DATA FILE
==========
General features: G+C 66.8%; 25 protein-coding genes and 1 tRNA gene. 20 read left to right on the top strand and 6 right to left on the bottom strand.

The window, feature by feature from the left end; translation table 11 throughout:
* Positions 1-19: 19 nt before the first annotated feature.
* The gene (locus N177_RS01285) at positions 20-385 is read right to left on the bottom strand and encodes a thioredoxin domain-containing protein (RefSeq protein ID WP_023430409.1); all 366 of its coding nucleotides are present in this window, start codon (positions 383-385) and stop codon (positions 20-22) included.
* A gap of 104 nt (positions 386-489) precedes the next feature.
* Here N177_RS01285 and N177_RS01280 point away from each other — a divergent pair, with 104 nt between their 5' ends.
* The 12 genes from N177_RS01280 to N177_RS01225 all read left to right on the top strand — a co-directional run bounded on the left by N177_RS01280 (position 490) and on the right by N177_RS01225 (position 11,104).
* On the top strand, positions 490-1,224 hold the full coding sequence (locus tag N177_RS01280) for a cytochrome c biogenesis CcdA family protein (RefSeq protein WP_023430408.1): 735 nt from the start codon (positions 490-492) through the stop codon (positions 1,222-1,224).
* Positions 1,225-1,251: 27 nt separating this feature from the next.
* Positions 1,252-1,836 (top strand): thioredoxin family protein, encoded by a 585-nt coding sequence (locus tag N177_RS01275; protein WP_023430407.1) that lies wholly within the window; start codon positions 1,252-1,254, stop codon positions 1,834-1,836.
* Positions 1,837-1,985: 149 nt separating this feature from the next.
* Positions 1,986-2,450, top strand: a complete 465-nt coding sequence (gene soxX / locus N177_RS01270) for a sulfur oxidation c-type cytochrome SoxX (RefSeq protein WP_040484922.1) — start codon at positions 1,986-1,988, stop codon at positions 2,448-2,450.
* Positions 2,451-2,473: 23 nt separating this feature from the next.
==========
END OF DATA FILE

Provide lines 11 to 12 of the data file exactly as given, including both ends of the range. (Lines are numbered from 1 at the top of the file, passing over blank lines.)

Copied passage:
* Positions 1,837-1,985: 149 nt separating this feature from the next.
* Positions 1,986-2,450, top strand: a complete 465-nt coding sequence (gene soxX / locus N177_RS01270) for a sulfur oxidation c-type cytochrome SoxX (RefSeq protein WP_040484922.1) — start codon at positions 1,986-1,988, stop codon at positions 2,448-2,450.